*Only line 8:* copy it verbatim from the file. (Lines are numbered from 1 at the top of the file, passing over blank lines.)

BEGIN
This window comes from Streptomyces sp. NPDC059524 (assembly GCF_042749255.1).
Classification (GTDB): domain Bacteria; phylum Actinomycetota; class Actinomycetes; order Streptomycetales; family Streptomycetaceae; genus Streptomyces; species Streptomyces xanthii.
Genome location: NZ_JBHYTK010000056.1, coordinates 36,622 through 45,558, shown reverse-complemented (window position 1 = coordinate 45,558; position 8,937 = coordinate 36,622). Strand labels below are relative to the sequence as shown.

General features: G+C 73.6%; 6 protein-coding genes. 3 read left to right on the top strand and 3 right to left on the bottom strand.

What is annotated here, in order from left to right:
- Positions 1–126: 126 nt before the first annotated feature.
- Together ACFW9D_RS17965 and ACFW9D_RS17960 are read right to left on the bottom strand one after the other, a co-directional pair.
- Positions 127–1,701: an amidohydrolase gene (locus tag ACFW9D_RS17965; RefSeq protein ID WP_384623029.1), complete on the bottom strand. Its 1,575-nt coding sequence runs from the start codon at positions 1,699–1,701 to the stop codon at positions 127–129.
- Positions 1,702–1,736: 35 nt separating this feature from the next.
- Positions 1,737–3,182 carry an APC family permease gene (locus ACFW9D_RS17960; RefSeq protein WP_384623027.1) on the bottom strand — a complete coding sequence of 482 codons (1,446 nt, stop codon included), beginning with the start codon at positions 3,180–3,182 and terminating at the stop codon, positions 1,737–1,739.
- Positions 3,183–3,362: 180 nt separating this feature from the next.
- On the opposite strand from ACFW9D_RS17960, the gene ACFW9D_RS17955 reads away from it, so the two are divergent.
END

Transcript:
- Positions 127–1,701: an amidohydrolase gene (locus tag ACFW9D_RS17965; RefSeq protein ID WP_384623029.1), complete on the bottom strand. Its 1,575-nt coding sequence runs from the start codon at positions 1,699–1,701 to the stop codon at positions 127–129.